2. This month we celebrate Pesach and the Passover Seder. This holiday is a celebration of so many things - of liberty, of freedom from oppression, of the natural God-given rights of all people, of the making of the Jewish people into a nation. The twenty-third chapter of Exodus, Pesach was decreed to be one of the three pilgrimage festivals when many Jews made the journey to Jerusalem to give offerings and celebrate. But its origins go back further than that. Do you recall when and where the first Passover occurred?Answer

3. Another momentous event occurred during Passover time almost three millennia later. The first night of Pesach in 1943 marked the beginning of the Warsaw Ghetto Revolt. The Nazis picked that date to begin the final deportation of Jews in Poland's capital city of Warsaw. Though largely defenseless and starving, those remaining in the Warsaw ghetto began a heroic if futile rebellion against fully armed German troops. It took the Germans longer to suppress this rebellion than to annex all of Poland in the 1939 Blitzkrieg that began World War II. At its peak, the Warsaw ghetto had a huge Jewish population of close to half a million. It is difficult to think about such things. Can you guess what percent of Warsaw's original Jews were left when the uprising began in 1943 and how many days do you think they resisted? Answer

February 2002

1. This time of year marks the end of the winter rainy season in Israel and the festival of Tu B'shevat, the fifteeth day of the month of Shevat. It is a day for planting trees, especially by schoolchildren. The Jewish religion is suffused with practices that celebrate its connection to the land and gratitude for nature's bounty. In the Book of Deuteronomy, Moses tells the people " the Lord your God is bringing you into a good land… " and then proceeds to name the "seven species" which grow in Israel. Which of these do you think are listed among the seven species: honey, corn, figs, lemon trees, barley, dates, pomegranates, apples, olive trees, or tomatoes? Answer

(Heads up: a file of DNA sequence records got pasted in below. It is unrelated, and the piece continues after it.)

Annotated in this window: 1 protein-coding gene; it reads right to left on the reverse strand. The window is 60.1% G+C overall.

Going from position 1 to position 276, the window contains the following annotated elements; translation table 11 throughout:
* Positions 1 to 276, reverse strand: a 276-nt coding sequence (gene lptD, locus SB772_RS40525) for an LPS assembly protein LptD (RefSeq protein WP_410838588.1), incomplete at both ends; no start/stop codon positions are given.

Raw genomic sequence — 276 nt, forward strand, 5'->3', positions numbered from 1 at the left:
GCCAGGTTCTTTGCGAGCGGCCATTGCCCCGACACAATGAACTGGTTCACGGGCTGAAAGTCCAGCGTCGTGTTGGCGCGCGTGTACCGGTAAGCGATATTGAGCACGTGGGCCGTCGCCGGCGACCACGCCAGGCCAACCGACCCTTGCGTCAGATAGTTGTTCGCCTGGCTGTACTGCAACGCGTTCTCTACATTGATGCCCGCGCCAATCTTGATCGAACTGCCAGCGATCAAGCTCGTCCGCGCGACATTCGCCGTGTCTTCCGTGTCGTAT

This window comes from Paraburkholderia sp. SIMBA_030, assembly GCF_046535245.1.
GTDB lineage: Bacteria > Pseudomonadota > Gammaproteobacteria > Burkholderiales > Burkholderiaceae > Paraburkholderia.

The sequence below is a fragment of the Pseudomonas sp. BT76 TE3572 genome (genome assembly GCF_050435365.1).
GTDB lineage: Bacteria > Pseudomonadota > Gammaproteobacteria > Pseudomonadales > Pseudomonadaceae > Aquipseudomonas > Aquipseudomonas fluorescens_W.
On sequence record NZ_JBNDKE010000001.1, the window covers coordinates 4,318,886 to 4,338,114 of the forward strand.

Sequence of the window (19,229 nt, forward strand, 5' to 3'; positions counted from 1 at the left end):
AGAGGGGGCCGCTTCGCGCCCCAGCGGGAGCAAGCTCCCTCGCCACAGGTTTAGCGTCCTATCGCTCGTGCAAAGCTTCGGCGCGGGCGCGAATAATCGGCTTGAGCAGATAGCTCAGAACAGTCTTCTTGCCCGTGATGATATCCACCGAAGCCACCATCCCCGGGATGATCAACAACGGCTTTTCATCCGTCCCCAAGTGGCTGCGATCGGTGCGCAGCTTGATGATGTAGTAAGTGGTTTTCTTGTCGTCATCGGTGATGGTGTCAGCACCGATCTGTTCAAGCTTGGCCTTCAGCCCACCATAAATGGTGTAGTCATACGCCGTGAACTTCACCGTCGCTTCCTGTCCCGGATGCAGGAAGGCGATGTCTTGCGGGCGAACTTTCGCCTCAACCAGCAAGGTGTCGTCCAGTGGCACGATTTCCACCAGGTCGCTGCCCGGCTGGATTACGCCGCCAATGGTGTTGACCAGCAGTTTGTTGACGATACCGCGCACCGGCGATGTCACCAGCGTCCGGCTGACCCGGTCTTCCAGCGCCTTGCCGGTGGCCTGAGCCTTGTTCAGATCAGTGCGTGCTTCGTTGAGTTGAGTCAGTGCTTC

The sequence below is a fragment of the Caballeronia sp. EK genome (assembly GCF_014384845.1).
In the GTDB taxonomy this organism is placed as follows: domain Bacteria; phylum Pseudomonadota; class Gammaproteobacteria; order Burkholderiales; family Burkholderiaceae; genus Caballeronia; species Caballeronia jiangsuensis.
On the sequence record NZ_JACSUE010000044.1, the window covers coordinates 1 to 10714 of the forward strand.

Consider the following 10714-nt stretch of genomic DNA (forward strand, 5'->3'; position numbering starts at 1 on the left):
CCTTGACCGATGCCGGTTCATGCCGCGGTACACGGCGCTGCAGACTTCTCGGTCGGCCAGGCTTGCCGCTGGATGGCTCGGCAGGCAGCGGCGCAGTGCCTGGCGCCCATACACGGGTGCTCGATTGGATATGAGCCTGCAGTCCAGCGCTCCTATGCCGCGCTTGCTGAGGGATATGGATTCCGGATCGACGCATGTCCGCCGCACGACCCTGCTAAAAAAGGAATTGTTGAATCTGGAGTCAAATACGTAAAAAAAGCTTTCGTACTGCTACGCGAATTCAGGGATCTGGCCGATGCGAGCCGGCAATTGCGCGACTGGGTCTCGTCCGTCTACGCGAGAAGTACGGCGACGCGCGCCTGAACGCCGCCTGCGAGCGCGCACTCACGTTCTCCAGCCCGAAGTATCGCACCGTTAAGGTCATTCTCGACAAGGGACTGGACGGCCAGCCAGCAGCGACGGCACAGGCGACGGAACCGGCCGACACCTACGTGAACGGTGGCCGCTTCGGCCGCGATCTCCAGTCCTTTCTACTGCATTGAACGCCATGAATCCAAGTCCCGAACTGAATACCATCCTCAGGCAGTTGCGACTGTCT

2. Last month we celebrated Shabbat Shirah, the Sabbath of Song. Our congregation is especially blessed with a gifted choir that brings us magnificent choral music during this service every year. Love of music, song, and dance has been a vital part of Jewish experience throughout history. In fact in ancient times, Israel was renowned among its neighbors for the musical talent of its people. Shabbat Shirah itself has a direct Biblical connection and commemorates something very specific. What event do you suppose is linked with Shabbat Shirah? Is it 1) the composition of David's first Psalm, 2) the dedication of the First Temple by Solomon, 3) the crossing of the Sea of Reeds, or 4) Deborah and Barak's victory over the Canaanite general Sisera and his 900 chariots? Answer